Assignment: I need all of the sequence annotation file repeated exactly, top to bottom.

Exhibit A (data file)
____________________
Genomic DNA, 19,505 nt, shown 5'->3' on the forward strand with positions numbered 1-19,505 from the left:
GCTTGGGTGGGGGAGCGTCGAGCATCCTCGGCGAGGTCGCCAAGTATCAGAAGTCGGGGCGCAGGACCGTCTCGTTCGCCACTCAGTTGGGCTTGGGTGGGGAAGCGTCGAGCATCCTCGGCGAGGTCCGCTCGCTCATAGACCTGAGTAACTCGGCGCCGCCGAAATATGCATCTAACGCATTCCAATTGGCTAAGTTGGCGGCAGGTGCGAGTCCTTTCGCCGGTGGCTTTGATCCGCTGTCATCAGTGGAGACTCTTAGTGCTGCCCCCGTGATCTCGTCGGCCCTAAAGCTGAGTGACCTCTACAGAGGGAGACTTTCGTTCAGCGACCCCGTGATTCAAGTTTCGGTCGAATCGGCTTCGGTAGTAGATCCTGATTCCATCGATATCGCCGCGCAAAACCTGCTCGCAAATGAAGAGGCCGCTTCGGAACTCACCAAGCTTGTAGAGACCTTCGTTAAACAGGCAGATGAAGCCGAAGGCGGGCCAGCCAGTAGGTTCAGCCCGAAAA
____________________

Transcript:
Genomic DNA, 19,505 nt, shown 5'->3' on the forward strand with positions numbered 1-19,505 from the left:
GCTTGGGTGGGGGAGCGTCGAGCATCCTCGGCGAGGTCGCCAAGTATCAGAAGTCGGGGCGCAGGACCGTCTCGTTCGCCACTCAGTTGGGCTTGGGTGGGGAAGCGTCGAGCATCCTCGGCGAGGTCCGCTCGCTCATAGACCTGAGTAACTCGGCGCCGCCGAAATATGCATCTAACGCATTCCAATTGGCTAAGTTGGCGGCAGGTGCGAGTCCTTTCGCCGGTGGCTTTGATCCGCTGTCATCAGTGGAGACTCTTAGTGCTGCCCCCGTGATCTCGTCGGCCCTAAAGCTGAGTGACCTCTACAGAGGGAGACTTTCGTTCAGCGACCCCGTGATTCAAGTTTCGGTCGAATCGGCTTCGGTAGTAGATCCTGATTCCATCGATATCGCCGCGCAAAACCTGCTCGCAAATGAAGAGGCCGCTTCGGAACTCACCAAGCTTGTAGAGACCTTCGTTAAACAGGCAGATGAAGCCGAAGGCGGGCCAGCCAGTAGGTTCAGCCCGAAAA